"You know how I feel?'' he said. "I don't feel any different than I ever have. The organization not only has the right but it's their obligation to get the right person they think is the best, if at some point they think it needs to be somebody else. Other than that, I think it's disrespectful to spend one waking moment thinking about my situation. We need to win games. That's how I intend to [deal with] it.''
On Thursday, veteran baseball analyst Peter Gammons said he sensed an "increasing disconnect" between Francona and general manager Theo Epstein. The Red Sox GM refuted that perception.
"There's no disconnect,'' Epstein wrote in a email to ESPNBoston.com. "We've had each other's support and admiration for eight years and that doesn't stop because the team has had a very difficult month so far.''
Boston held a nine-game lead over Tampa Bay in the AL wild-card race on Sept. 4 and seemed set to glide into the playoffs. Then a 4-14 skid left the Red Sox two games in front of the Rays.
Francona is in the final guaranteed year of his contract, and the Red Sox hold an option for 2012 and 2013. Some have suggested his job status is uncertain.
Francona was hired by the Red Sox for the 2004 season and managed them to their first World Series title since 1918. The Red Sox won another championship in 2007.
After peaking at 31 games over .500 (82-51) in late August, the Red Sox have dropped seven games back of the Yankees, who already have clinched the AL East for the 12th time in 16 seasons.
"It doesn't really matter to me," Francona said of the job speculation. "I feel like I feel, and I won't change how I feel regardless of whether it's a story or not. I have a job to do that I care a lot about. And like I said, if I spent any energy on me, that would be a disservice to the organization, and I don't plan on doing that."
Speaking in the third-base dugout before the rainout, Epstein said Francona's status wouldn't be addressed until the Red Sox are done playing for the year.
"We're going to take the same stance that we do with players who have options. This is an offseason issue," Epstein said, according to The Boston Globe. "We're struggling to turn this around, and we're going to turn this thing around. That's the focus, on the field. That's how Tito would want it. That's how I want it."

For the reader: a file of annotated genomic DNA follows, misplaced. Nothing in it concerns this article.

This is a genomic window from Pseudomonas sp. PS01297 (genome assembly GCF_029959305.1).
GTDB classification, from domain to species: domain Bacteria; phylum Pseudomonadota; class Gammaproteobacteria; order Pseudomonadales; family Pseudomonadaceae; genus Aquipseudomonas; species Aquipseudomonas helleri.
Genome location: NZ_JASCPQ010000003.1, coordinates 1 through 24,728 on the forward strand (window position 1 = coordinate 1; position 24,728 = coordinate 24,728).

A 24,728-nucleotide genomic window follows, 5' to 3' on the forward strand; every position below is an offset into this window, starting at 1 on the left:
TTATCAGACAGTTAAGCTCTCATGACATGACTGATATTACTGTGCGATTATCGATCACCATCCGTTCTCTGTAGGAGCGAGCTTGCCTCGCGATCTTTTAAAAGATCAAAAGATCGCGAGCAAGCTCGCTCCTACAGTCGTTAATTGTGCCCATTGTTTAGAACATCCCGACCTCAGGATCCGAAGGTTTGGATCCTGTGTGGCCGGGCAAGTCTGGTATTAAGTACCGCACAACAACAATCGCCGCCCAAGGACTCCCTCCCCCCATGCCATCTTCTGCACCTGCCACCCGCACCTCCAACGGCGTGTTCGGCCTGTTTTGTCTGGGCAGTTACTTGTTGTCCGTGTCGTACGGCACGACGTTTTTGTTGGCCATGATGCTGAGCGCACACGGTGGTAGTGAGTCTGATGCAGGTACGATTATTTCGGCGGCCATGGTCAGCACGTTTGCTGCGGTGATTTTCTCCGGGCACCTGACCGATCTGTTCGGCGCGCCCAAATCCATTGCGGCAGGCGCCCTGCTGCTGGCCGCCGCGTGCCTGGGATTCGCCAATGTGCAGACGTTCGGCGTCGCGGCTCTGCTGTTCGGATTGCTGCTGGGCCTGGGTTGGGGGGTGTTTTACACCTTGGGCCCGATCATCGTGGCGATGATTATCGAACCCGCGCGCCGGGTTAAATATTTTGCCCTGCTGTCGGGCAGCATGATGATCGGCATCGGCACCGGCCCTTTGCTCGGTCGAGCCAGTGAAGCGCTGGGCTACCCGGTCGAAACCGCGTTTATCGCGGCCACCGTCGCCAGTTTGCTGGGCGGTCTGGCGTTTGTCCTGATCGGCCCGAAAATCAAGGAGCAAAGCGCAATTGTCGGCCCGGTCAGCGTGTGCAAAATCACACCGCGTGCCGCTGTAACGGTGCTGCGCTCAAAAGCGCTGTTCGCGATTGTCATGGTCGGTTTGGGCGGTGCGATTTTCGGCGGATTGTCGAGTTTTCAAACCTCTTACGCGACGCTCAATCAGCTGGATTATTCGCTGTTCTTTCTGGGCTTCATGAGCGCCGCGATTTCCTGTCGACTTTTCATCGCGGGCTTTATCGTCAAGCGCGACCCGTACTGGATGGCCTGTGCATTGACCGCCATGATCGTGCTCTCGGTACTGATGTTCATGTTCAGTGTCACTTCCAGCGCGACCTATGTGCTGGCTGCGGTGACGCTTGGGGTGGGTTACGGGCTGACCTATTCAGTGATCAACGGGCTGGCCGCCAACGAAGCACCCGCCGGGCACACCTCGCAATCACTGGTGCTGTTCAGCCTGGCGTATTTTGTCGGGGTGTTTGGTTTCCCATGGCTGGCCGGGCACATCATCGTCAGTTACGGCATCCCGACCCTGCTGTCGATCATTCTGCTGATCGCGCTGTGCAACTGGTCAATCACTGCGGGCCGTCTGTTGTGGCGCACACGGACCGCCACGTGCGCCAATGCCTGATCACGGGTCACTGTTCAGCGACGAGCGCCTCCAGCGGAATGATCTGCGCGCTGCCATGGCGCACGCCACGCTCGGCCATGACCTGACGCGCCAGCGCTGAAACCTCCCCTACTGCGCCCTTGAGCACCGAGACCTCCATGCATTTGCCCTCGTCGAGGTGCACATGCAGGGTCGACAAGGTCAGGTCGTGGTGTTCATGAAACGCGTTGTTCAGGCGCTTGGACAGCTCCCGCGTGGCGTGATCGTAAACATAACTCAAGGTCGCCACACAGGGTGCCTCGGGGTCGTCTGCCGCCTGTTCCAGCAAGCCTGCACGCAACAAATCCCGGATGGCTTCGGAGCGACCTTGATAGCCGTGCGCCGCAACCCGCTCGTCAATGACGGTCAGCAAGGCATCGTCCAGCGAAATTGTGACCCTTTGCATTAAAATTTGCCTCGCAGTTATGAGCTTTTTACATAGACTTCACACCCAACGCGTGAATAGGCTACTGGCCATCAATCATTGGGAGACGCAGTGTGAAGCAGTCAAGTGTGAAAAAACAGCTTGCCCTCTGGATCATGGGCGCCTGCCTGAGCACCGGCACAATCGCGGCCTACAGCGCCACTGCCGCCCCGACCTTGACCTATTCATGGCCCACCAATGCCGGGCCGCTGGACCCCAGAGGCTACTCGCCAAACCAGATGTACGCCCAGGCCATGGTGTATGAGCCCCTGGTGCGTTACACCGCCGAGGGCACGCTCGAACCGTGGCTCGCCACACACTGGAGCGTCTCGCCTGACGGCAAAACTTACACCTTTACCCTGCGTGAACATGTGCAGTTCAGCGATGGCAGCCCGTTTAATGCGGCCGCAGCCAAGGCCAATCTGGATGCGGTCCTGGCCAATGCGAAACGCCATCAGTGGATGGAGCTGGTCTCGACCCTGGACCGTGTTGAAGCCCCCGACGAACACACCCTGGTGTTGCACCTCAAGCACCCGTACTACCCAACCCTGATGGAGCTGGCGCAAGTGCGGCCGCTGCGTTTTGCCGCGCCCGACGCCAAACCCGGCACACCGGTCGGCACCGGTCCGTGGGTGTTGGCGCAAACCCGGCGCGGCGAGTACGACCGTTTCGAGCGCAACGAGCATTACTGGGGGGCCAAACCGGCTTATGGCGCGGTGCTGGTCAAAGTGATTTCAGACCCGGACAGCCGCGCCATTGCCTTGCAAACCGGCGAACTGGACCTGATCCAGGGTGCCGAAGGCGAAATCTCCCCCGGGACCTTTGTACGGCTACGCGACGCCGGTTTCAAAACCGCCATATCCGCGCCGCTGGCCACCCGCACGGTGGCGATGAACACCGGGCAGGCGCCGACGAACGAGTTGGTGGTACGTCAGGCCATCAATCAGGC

Epstein again denied the assertion by the MLB Network's Gammons on "The Dan Patrick Show" that there was "an increasing disconnect between the manager and the GM."
"We're all on the same page," Epstein said.
Tim Wakefield (7-7) and John Lackey (12-12) will start Sunday, with A.J. Burnett (10-11) and Ivan Nova (16-4) going for the Yankees. Both managers were unsure who would start in the 1:05 p.m. game and who would be held back for the 6:30 p.m. makeup.
Lackey is 0-3 with a 9.12 ERA in his past five starts. Francona considered using Alfredo Aceves but decided to keep him in the bullpen.
"The balance for me is can we probably use Aceves maybe five out of the next six days, as opposed to one day where he's not totally stretched out, and if he pitches good, the guy we're going to want to get to is Aceves," Francona said.
But staying in routine also was a factor.
"Trying to be consistent I think is huge," Francona said. "Now, saying that, you certainly want to learn from what's gone wrong, or you're kind of missing the boat."
Barring more rain, Boston's season will come down to six games in five days. A month ago, such pressure was inconceivable.
"We don't have any excuses, not an excuse in the world," Epstein said. "It's time to step up and show what we're made of. This is a stretch of disappointing play, and we own that. We can't run away from that. It's certainly not too late."
Gordon Edes covers the Red Sox for ESPNBoston.com. Information from The Associated Press was used in this report.